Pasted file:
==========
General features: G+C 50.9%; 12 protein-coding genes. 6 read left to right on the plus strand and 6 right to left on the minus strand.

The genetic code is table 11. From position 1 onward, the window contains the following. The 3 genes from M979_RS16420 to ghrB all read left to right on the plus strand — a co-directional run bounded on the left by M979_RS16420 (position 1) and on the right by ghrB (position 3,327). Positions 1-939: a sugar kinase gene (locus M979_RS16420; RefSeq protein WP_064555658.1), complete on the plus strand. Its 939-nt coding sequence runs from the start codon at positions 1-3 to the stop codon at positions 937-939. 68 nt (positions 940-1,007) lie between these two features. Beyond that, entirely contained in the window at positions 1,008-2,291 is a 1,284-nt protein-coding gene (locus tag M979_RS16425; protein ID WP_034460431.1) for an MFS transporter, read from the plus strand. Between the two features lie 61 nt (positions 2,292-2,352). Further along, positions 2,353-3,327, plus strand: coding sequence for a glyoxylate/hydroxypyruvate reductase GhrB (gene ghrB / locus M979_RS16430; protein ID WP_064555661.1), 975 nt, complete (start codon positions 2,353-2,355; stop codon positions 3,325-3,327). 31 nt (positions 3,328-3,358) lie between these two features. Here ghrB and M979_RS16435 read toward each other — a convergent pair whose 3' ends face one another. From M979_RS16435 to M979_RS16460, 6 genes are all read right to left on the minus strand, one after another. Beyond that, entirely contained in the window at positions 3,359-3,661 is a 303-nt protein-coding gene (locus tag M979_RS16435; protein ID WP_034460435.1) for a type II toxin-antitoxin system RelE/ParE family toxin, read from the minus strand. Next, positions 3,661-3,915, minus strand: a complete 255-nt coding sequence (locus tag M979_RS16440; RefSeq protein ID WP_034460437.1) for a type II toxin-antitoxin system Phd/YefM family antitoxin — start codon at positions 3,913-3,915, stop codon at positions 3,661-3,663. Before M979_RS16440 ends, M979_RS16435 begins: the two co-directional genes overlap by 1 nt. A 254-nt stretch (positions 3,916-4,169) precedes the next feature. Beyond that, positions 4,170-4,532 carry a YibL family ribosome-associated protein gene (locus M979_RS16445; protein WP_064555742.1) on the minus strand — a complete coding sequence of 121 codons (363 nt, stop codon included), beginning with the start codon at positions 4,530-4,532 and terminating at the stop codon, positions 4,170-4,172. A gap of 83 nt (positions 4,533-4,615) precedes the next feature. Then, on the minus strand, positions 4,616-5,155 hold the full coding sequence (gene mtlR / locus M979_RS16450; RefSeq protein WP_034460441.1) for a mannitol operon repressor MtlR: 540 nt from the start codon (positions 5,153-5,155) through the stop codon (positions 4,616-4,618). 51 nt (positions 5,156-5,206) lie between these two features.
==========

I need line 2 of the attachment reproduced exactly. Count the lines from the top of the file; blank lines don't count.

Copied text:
The genetic code is table 11. From position 1 onward, the window contains the following. The 3 genes from M979_RS16420 to ghrB all read left to right on the plus strand — a co-directional run bounded on the left by M979_RS16420 (position 1) and on the right by ghrB (position 3,327). Positions 1-939: a sugar kinase gene (locus M979_RS16420; RefSeq protein WP_064555658.1), complete on the plus strand. Its 939-nt coding sequence runs from the start codon at positions 1-3 to the stop codon at positions 937-939. 68 nt (positions 940-1,007) lie between these two features. Beyond that, entirely contained in the window at positions 1,008-2,291 is a 1,284-nt protein-coding gene (locus tag M979_RS16425; protein ID WP_034460431.1) for an MFS transporter, read from the plus strand. Between the two features lie 61 nt (positions 2,292-2,352). Further along, positions 2,353-3,327, plus strand: coding sequence for a glyoxylate/hydroxypyruvate reductase GhrB (gene ghrB / locus M979_RS16430; protein ID WP_064555661.1), 975 nt, complete (start codon positions 2,353-2,355; stop codon positions 3,325-3,327). 31 nt (positions 3,328-3,358) lie between these two features. Here ghrB and M979_RS16435 read toward each other — a convergent pair whose 3' ends face one another. From M979_RS16435 to M979_RS16460, 6 genes are all read right to left on the minus strand, one after another. Beyond that, entirely contained in the window at positions 3,359-3,661 is a 303-nt protein-coding gene (locus tag M979_RS16435; protein ID WP_034460435.1) for a type II toxin-antitoxin system RelE/ParE family toxin, read from the minus strand. Next, positions 3,661-3,915, minus strand: a complete 255-nt coding sequence (locus tag M979_RS16440; RefSeq protein ID WP_034460437.1) for a type II toxin-antitoxin system Phd/YefM family antitoxin — start codon at positions 3,913-3,915, stop codon at positions 3,661-3,663. Before M979_RS16440 ends, M979_RS16435 begins: the two co-directional genes overlap by 1 nt. A 254-nt stretch (positions 3,916-4,169) precedes the next feature. Beyond that, positions 4,170-4,532 carry a YibL family ribosome-associated protein gene (locus M979_RS16445; protein WP_064555742.1) on the minus strand — a complete coding sequence of 121 codons (363 nt, stop codon included), beginning with the start codon at positions 4,530-4,532 and terminating at the stop codon, positions 4,170-4,172. A gap of 83 nt (positions 4,533-4,615) precedes the next feature. Then, on the minus strand, positions 4,616-5,155 hold the full coding sequence (gene mtlR / locus M979_RS16450; RefSeq protein WP_034460441.1) for a mannitol operon repressor MtlR: 540 nt from the start codon (positions 5,153-5,155) through the stop codon (positions 4,616-4,618). 51 nt (positions 5,156-5,206) lie between these two features.